When done well, presence can not only replicate the experience of an in-person meeting but enhance it: Picture a meeting where engineers at a car company who live on three different continents pull apart a 3D model of a new vehicle’s engine to make improvements.
This type of meeting could be accomplished through either augmented reality (where you superimpose a digital layer on top of our physical environment) or virtual reality (where you enter a completely immersive world). The change won’t come right away, since most people don’t own tools to enable this kind of capture yet, in contrast to the way the switch to video meetings was enabled by the fact that many people already had PCs or phones with cameras.
Right now, you can use virtual reality goggles and gloves to control your avatar, but more sophisticated and less obtrusive tools – like lightweight glasses and contact lenses – will come along over the next few years.
Improvements in computer vision, display technology, audio, and sensors will capture your facial expressions, eyeline, and body language with very little delay. Think about any time you’ve tried to jump in with a thought during a spirited video meeting, and how hard that was to do when you couldn’t see the way people’s body language shifts as they’re wrapping up a thought.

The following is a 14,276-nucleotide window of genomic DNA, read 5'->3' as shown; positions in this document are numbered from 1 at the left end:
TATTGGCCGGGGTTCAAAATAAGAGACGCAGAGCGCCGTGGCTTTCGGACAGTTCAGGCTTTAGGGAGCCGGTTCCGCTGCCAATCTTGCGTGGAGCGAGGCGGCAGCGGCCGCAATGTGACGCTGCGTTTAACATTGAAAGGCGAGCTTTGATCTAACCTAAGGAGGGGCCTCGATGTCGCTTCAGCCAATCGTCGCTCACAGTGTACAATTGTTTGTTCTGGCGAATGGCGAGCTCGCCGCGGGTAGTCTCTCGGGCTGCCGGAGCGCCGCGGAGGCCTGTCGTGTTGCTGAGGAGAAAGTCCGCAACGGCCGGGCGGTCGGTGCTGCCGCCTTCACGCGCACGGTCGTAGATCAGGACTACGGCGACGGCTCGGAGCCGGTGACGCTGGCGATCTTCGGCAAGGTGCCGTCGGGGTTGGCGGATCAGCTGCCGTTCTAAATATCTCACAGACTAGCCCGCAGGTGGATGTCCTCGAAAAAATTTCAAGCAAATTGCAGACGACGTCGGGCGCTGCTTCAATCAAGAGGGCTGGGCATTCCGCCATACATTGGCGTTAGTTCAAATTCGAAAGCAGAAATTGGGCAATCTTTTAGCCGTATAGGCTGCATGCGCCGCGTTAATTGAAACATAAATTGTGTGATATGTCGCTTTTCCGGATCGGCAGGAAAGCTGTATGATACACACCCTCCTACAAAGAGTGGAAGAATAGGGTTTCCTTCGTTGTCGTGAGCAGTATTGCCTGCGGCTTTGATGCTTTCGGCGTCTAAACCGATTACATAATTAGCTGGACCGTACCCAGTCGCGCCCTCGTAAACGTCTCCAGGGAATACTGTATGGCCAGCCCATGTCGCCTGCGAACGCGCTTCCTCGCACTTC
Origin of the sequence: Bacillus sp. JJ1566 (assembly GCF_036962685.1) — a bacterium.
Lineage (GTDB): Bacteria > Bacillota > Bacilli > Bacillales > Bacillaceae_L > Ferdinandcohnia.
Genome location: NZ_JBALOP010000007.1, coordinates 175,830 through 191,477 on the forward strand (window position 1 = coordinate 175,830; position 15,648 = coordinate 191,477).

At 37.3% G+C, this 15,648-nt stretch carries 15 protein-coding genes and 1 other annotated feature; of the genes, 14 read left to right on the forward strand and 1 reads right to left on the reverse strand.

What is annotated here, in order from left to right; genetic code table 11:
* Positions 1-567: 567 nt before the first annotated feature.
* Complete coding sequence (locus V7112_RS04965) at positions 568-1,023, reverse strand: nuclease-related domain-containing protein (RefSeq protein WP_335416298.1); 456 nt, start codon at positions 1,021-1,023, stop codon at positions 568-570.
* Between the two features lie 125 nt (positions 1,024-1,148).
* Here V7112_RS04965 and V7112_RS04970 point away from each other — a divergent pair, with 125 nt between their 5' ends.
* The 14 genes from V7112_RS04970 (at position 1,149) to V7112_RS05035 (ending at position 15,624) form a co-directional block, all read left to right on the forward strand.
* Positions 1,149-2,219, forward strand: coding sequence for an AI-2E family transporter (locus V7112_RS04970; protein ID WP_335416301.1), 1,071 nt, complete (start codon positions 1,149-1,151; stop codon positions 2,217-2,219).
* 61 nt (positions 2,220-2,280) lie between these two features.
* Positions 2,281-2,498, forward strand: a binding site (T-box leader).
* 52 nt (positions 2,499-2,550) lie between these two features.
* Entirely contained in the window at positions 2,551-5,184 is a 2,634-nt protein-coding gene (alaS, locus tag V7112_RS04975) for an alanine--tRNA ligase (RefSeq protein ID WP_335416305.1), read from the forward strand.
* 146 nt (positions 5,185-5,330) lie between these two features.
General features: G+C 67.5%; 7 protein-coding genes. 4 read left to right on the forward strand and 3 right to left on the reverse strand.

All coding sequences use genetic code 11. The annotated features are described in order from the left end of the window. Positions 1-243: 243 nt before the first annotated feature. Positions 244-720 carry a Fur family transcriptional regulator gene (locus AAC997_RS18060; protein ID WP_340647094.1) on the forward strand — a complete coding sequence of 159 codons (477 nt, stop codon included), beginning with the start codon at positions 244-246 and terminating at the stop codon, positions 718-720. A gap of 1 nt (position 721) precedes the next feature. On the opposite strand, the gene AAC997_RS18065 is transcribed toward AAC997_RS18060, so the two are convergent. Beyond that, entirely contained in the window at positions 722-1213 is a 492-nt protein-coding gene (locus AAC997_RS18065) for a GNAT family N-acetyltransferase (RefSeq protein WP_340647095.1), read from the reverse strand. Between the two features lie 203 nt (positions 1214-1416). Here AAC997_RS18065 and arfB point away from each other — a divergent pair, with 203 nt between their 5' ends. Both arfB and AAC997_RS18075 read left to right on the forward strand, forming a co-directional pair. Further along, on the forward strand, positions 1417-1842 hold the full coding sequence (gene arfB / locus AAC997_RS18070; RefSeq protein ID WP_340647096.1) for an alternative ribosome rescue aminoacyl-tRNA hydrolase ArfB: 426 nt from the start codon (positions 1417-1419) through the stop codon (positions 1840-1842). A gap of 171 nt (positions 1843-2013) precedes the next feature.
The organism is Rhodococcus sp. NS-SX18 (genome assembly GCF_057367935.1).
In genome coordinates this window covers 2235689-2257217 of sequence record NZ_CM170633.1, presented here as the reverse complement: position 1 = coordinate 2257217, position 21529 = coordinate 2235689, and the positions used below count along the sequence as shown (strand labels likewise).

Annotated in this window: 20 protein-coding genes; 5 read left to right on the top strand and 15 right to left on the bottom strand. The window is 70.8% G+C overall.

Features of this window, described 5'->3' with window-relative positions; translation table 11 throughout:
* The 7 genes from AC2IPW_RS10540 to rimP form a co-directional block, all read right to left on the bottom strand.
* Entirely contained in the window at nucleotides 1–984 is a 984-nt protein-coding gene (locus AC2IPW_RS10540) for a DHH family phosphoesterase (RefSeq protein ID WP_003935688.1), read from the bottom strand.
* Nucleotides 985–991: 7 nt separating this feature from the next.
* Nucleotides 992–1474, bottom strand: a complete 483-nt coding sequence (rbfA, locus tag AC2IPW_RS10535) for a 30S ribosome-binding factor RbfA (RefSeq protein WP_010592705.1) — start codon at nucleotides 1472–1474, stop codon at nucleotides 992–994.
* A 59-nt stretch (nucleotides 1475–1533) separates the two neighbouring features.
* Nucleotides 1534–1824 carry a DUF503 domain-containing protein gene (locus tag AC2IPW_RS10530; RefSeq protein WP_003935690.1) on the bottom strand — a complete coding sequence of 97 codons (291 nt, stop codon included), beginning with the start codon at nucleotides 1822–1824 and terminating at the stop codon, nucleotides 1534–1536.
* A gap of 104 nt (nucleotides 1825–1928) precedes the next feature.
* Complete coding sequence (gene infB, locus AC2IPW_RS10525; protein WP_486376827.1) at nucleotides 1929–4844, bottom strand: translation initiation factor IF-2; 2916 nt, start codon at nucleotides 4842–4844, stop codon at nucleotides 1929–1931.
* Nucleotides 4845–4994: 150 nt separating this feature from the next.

A key feature in the metaverse is the use of spatial audio, which makes speech sound like it’s actually coming from the direction of the person talking. True presence means that technology captures what it feels like to be in a room with someone, not just what it looks like.
In the fall of 2021, I got to put on a headset and join a meeting in the metaverse. It was amazing to hear how people’s voices seemed to move along with them. You don’t realise how unusual it is to have meeting audio only coming from your computer’s speaker until you try something else. In the metaverse, you’ll be able to lean over and have a quiet side conversation with a coworker just as if you’re in the same room.
I’m particularly excited to see how metaverse technologies will enable more spontaneity with remote work. This is the biggest thing you lose when you’re not in the office. Working from your living room isn’t exactly conducive to having an unplanned discus- sion with your manager about your last meeting or starting a casual conversation with your new coworker about last night’s baseball game. But if you’re all working together remotely in a virtual space, you’ll be able to see when someone is free and approach that person to chat.
We’re nearing a threshold at which the technology is beginning to truly replicate the experience of being in the office. The changes we’ve seen in the workplace are precursors to changes that I think we’ll eventually see in many areas. We’re moving toward a future where we will all spend more time around and within digital spaces. The metaverse may feel like a novel concept now, but as technology gets better, it will evolve into what feels more like an extension of our physical world.
Excerpted with permission from How To Prevent The Next Pandemic, Bill Gates, Allen Lane.